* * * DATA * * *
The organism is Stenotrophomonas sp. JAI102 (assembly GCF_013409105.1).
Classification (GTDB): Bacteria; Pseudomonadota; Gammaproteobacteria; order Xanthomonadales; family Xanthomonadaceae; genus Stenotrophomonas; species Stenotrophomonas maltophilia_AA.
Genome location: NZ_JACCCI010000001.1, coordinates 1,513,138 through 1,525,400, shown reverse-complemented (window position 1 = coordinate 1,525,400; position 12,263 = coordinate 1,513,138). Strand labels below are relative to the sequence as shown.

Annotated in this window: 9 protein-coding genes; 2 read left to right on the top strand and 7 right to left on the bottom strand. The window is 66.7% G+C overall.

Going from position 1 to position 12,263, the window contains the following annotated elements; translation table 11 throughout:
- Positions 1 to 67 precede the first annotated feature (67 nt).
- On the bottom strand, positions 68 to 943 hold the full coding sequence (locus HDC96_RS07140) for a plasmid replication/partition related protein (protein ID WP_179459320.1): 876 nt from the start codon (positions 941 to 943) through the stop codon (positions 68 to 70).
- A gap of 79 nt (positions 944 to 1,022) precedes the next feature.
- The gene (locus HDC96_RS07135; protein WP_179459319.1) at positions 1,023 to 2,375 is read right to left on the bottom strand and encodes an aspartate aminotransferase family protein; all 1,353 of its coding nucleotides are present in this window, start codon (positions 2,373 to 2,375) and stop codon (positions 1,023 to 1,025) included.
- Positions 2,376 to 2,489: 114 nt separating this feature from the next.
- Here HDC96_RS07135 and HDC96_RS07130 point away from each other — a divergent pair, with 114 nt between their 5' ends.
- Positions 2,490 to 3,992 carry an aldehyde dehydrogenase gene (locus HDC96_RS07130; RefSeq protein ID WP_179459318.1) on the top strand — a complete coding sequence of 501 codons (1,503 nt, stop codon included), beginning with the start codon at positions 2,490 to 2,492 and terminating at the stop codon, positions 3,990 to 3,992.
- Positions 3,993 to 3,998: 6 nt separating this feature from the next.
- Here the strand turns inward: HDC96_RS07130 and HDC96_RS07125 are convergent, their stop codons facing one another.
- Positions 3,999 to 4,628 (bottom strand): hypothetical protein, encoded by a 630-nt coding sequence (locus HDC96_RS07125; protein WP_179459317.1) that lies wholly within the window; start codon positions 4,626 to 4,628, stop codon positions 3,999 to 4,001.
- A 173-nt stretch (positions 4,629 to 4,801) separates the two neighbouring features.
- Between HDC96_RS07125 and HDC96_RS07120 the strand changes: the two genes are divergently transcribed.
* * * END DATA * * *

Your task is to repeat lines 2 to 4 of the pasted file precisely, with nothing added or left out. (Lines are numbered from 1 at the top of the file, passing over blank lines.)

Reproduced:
Classification (GTDB): Bacteria; Pseudomonadota; Gammaproteobacteria; order Xanthomonadales; family Xanthomonadaceae; genus Stenotrophomonas; species Stenotrophomonas maltophilia_AA.
Genome location: NZ_JACCCI010000001.1, coordinates 1,513,138 through 1,525,400, shown reverse-complemented (window position 1 = coordinate 1,525,400; position 12,263 = coordinate 1,513,138). Strand labels below are relative to the sequence as shown.

Annotated in this window: 9 protein-coding genes; 2 read left to right on the top strand and 7 right to left on the bottom strand. The window is 66.7% G+C overall.